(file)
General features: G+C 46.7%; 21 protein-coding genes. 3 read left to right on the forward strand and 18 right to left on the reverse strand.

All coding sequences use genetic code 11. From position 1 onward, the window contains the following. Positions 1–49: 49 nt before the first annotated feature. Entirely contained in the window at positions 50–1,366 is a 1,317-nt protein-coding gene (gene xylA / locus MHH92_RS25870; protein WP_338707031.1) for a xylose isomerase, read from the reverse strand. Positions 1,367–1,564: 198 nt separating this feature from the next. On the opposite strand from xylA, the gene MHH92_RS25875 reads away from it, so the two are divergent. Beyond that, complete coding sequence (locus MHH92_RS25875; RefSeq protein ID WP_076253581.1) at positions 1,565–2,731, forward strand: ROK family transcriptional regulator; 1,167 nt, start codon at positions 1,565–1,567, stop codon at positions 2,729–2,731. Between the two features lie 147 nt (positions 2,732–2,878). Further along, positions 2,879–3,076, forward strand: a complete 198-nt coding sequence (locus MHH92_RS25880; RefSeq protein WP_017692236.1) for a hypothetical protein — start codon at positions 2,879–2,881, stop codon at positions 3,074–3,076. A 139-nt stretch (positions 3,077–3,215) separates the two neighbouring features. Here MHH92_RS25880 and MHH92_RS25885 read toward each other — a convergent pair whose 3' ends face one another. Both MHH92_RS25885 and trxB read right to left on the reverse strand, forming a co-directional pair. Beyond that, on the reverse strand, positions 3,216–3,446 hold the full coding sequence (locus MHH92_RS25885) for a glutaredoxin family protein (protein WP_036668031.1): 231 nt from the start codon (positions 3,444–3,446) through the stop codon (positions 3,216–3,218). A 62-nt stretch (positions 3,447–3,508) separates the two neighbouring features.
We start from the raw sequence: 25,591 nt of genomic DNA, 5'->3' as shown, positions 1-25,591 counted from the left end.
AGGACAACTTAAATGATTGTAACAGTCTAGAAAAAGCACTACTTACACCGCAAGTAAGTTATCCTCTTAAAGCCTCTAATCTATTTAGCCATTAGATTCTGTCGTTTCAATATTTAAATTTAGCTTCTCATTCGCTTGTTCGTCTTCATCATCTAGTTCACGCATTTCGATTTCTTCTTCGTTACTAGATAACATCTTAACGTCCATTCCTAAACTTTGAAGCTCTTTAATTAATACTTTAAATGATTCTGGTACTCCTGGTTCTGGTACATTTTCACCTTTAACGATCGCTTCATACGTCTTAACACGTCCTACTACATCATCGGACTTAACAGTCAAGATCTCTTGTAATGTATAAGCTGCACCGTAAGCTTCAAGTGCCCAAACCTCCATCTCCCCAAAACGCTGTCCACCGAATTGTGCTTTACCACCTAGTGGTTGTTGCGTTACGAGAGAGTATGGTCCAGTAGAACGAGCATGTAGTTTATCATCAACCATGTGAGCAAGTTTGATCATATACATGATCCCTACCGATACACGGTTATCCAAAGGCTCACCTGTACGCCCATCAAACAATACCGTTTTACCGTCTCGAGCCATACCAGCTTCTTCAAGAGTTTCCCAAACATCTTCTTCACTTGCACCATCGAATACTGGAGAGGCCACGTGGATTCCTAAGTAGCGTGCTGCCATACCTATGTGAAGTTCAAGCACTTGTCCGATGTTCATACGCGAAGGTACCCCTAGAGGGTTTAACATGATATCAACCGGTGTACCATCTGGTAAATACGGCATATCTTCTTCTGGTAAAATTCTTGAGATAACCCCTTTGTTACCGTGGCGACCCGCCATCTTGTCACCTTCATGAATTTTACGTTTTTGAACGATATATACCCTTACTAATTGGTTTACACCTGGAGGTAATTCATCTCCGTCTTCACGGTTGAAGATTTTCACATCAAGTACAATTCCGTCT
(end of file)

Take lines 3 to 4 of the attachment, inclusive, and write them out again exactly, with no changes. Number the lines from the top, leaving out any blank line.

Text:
We start from the raw sequence: 25,591 nt of genomic DNA, 5'->3' as shown, positions 1-25,591 counted from the left end.
AGGACAACTTAAATGATTGTAACAGTCTAGAAAAAGCACTACTTACACCGCAAGTAAGTTATCCTCTTAAAGCCTCTAATCTATTTAGCCATTAGATTCTGTCGTTTCAATATTTAAATTTAGCTTCTCATTCGCTTGTTCGTCTTCATCATCTAGTTCACGCATTTCGATTTCTTCTTCGTTACTAGATAACATCTTAACGTCCATTCCTAAACTTTGAAGCTCTTTAATTAATACTTTAAATGATTCTGGTACTCCTGGTTCTGGTACATTTTCACCTTTAACGATCGCTTCATACGTCTTAACACGTCCTACTACATCATCGGACTTAACAGTCAAGATCTCTTGTAATGTATAAGCTGCACCGTAAGCTTCAAGTGCCCAAACCTCCATCTCCCCAAAACGCTGTCCACCGAATTGTGCTTTACCACCTAGTGGTTGTTGCGTTACGAGAGAGTATGGTCCAGTAGAACGAGCATGTAGTTTATCATCAACCATGTGAGCAAGTTTGATCATATACATGATCCCTACCGATACACGGTTATCCAAAGGCTCACCTGTACGCCCATCAAACAATACCGTTTTACCGTCTCGAGCCATACCAGCTTCTTCAAGAGTTTCCCAAACATCTTCTTCACTTGCACCATCGAATACTGGAGAGGCCACGTGGATTCCTAAGTAGCGTGCTGCCATACCTATGTGAAGTTCAAGCACTTGTCCGATGTTCATACGCGAAGGTACCCCTAGAGGGTTTAACATGATATCAACCGGTGTACCATCTGGTAAATACGGCATATCTTCTTCTGGTAAAATTCTTGAGATAACCCCTTTGTTACCGTGGCGACCCGCCATCTTGTCACCTTCATGAATTTTACGTTTTTGAACGATATATACCCTTACTAATTGGTTTACACCTGGAGGTAATTCATCTCCGTCTTCACGGTTGAAGATTTTCACATCAAGTACAATTCCGTCT